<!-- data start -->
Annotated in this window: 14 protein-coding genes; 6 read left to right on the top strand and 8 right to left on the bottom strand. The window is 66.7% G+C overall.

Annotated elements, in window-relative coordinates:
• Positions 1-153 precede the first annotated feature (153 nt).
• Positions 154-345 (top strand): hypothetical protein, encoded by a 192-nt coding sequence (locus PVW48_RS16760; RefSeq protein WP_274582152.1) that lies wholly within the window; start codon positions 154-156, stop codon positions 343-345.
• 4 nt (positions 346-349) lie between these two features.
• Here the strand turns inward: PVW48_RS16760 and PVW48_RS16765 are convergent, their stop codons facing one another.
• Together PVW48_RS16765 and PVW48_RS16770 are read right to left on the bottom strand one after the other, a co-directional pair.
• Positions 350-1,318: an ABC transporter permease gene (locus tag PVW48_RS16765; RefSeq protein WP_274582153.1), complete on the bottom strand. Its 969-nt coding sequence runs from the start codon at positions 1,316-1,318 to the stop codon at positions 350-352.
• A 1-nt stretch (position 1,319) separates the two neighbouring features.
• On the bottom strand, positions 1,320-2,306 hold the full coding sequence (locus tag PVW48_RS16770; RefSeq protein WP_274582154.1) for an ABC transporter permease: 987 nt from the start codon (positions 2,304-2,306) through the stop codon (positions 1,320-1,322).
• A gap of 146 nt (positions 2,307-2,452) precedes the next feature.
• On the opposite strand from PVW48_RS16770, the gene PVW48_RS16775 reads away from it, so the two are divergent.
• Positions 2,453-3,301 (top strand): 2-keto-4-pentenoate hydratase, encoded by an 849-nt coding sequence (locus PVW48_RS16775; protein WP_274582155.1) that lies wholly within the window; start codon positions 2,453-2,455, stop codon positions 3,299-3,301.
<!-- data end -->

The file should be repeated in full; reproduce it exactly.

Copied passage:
Annotated in this window: 14 protein-coding genes; 6 read left to right on the top strand and 8 right to left on the bottom strand. The window is 66.7% G+C overall.

Annotated elements, in window-relative coordinates:
• Positions 1-153 precede the first annotated feature (153 nt).
• Positions 154-345 (top strand): hypothetical protein, encoded by a 192-nt coding sequence (locus PVW48_RS16760; RefSeq protein WP_274582152.1) that lies wholly within the window; start codon positions 154-156, stop codon positions 343-345.
• 4 nt (positions 346-349) lie between these two features.
• Here the strand turns inward: PVW48_RS16760 and PVW48_RS16765 are convergent, their stop codons facing one another.
• Together PVW48_RS16765 and PVW48_RS16770 are read right to left on the bottom strand one after the other, a co-directional pair.
• Positions 350-1,318: an ABC transporter permease gene (locus tag PVW48_RS16765; RefSeq protein WP_274582153.1), complete on the bottom strand. Its 969-nt coding sequence runs from the start codon at positions 1,316-1,318 to the stop codon at positions 350-352.
• A 1-nt stretch (position 1,319) separates the two neighbouring features.
• On the bottom strand, positions 1,320-2,306 hold the full coding sequence (locus tag PVW48_RS16770; RefSeq protein WP_274582154.1) for an ABC transporter permease: 987 nt from the start codon (positions 2,304-2,306) through the stop codon (positions 1,320-1,322).
• A gap of 146 nt (positions 2,307-2,452) precedes the next feature.
• On the opposite strand from PVW48_RS16770, the gene PVW48_RS16775 reads away from it, so the two are divergent.
• Positions 2,453-3,301 (top strand): 2-keto-4-pentenoate hydratase, encoded by an 849-nt coding sequence (locus PVW48_RS16775; protein WP_274582155.1) that lies wholly within the window; start codon positions 2,453-2,455, stop codon positions 3,299-3,301.